Research Review: Depression And Anxiety Less Prevalent In Meat-Eaters Than Vegetarians

A meta-analysis looking at a wide range of research into the links between diet and mental health has found a stronger correlation of depression and anxiety among vegans and vegetarians compared to meat-eaters. While, as ever, correlation is not to be confused with causation, the exact cause of this perceived trend could provide interesting insights into how what we put in our mouths influences what goes on in our heads.

To eat meat, or not eat meat? A question that has been high on the minds of the environmentally-conscious in recent years, as mounting evidence has pointed towards the negative impacts of animal agriculture on climate change (though people are potty-training cows and shooting their sh!t with plasma to improve this). While its impact on the environment is easier to quantify, food’s effect on our mood is harder to establish.

To investigate if a correlation existed, researchers decided to take a deep dive into existing studies regarding a meat, vegetarian, or vegan diet and the instance of mental health issues such as anxiety and depression. The subsequent review was published in Critical Reviews in Food Science and Nutrition.

The review concerned itself with the quantitative data (that is, crunching numbers) surrounding meat consumption or avoidance, and reported instances of depression, and anxiety. It used five online databases to search for relevant studies and found 20 that fit the bill. The resulting sample of 171,802 participants was made up of 157,778 meat consumers and 13,259 meat abstainers, be they vegan or vegetarian.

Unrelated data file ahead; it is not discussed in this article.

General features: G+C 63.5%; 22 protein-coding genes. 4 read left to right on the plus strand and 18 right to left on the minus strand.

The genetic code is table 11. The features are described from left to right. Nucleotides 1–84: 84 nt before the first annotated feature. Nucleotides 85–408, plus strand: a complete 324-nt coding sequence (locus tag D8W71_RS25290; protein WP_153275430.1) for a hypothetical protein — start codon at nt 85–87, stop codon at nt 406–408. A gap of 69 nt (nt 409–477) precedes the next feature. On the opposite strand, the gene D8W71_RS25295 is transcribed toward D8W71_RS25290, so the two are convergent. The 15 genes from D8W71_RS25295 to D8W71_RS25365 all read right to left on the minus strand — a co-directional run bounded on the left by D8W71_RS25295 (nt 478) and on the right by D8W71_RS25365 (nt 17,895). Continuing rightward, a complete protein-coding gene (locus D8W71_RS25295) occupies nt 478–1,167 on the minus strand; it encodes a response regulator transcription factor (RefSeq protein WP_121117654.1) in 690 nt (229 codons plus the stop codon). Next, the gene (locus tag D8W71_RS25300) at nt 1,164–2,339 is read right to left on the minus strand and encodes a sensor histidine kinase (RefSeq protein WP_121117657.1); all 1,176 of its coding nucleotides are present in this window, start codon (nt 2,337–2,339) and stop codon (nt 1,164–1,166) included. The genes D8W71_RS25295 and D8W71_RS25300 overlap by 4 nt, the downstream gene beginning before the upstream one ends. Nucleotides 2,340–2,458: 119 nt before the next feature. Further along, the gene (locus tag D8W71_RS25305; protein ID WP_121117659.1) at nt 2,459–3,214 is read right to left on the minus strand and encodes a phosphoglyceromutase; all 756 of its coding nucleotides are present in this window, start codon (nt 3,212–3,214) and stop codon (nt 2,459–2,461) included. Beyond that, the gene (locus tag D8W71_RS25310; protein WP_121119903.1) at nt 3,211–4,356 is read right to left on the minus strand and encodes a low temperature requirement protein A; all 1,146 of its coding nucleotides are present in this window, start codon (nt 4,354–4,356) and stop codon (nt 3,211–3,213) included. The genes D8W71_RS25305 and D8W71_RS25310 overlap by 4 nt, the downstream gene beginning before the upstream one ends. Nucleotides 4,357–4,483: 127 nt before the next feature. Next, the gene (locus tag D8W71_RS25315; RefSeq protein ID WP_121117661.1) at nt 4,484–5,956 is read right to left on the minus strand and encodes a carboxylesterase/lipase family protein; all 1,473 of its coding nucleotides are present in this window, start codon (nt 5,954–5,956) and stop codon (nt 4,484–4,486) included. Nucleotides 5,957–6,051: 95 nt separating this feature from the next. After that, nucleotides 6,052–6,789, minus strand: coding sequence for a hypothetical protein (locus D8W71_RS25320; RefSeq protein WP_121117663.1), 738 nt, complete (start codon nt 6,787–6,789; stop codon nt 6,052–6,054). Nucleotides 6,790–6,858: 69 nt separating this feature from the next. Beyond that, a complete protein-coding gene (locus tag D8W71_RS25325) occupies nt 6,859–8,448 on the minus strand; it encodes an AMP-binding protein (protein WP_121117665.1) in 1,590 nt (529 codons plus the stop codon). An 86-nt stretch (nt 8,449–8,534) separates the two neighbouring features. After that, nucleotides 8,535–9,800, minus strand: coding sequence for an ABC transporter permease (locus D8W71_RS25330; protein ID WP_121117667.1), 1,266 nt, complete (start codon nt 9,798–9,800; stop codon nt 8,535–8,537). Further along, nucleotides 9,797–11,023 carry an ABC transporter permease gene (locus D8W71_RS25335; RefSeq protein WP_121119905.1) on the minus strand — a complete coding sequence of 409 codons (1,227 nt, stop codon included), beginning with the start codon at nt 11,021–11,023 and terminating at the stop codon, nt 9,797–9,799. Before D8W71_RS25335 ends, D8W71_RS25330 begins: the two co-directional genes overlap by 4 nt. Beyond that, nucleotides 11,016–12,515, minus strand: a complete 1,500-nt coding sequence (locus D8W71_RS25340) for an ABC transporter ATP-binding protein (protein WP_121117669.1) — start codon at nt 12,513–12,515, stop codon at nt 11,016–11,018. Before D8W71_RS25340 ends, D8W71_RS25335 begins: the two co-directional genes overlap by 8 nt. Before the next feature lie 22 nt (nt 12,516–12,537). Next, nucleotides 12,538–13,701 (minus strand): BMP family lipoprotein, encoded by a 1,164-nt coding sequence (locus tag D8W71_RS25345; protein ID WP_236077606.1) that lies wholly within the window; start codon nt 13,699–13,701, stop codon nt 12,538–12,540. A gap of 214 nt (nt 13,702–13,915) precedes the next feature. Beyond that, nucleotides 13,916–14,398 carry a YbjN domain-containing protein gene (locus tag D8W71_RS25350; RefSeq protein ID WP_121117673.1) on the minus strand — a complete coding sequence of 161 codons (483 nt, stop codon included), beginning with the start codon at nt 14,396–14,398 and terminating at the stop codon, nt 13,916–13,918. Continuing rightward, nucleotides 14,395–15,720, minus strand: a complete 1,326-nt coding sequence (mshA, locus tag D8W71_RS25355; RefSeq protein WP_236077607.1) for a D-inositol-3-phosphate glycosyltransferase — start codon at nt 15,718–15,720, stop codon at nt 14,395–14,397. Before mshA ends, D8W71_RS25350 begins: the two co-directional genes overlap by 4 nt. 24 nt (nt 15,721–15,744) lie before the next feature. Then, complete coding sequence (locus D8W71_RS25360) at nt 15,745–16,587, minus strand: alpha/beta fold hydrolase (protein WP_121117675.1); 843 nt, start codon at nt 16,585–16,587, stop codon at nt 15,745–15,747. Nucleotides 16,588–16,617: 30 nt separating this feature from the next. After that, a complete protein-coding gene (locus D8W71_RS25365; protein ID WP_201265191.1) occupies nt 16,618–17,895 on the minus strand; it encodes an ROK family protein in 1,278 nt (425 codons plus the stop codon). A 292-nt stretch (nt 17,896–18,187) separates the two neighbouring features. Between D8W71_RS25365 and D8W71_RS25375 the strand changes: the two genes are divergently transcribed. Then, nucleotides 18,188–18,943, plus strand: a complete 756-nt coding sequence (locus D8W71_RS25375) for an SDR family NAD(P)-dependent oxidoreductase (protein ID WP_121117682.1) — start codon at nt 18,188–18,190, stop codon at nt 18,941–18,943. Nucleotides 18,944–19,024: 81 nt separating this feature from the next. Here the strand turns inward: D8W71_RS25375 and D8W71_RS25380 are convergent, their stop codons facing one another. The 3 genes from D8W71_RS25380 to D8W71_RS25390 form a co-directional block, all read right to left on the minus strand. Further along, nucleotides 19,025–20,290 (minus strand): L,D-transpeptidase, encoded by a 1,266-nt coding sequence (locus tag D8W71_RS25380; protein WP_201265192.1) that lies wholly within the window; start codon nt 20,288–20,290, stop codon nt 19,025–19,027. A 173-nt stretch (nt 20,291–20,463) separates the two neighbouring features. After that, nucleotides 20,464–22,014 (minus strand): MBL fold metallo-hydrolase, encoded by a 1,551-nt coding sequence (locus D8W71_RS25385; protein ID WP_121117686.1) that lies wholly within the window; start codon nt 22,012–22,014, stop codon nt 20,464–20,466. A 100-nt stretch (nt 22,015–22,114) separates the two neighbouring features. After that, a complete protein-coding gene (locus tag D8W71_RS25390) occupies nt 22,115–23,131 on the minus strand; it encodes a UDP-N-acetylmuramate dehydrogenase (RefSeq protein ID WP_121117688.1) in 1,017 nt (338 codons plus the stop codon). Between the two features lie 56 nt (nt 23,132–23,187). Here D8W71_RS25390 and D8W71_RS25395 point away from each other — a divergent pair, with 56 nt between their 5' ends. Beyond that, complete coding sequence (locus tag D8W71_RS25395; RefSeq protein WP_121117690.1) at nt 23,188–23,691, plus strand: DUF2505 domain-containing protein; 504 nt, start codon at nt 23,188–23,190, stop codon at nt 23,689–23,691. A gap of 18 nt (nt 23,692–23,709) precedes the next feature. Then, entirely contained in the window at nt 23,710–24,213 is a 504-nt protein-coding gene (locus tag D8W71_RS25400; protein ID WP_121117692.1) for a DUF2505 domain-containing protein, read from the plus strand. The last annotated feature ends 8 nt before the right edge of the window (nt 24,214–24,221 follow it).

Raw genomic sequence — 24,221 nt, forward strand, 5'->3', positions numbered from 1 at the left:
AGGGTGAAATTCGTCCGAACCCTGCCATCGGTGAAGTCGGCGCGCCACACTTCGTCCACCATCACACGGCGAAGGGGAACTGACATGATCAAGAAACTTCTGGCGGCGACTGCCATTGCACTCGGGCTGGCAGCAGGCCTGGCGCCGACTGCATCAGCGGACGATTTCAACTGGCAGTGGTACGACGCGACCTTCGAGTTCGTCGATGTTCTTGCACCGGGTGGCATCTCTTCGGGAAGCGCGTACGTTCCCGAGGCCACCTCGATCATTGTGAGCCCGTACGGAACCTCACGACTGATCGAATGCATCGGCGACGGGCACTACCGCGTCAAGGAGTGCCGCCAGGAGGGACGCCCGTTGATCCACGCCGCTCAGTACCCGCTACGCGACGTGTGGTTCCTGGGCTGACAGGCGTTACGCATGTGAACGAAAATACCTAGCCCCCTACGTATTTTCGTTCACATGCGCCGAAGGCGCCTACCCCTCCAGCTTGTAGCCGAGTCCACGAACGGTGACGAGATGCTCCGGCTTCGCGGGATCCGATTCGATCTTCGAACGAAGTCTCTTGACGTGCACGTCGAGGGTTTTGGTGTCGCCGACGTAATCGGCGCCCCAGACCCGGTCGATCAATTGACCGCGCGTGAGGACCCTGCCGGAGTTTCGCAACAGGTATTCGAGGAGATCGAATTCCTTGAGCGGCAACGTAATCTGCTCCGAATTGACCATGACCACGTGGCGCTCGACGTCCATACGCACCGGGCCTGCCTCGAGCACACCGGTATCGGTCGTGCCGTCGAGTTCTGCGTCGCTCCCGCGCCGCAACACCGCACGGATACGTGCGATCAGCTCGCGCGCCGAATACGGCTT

Their findings showed an association of meat-eating with lower rates of depression and anxiety when compared to vegans and vegetarians.  This association was strongest in the studies the researchers termed the most “rigorous,” and didn’t appear to be affected by sex (that is, male or female – not the participants’ love lives).

It’s important to note that the paper’s disclosure statement reveals that some researchers on the review have “previously received funding from the Beef Checkoff, through the National Cattlemen’s Beef Association.” As such, like a good steak, the conclusions are best taken with a pinch of salt.

“The purpose of this meta-analysis was to extend our previous systematic review … and provide quantitative evidence to inform clinicians, policy-makers, and future research,” wrote the review authors. “Our results show that meat abstention (vegetarianism or veganism) is clearly associated with poorer mental health, specifically higher levels of both depression and anxiety.”

The review doesn’t explore why this association exists and makes a point of stating that a causal link cannot and should not be inferred. As for whether Big Beef were involved, it seems unlikely, but you can bet big beef is what’ll be going down in the comments section.

[H/T: Sapien Journal]

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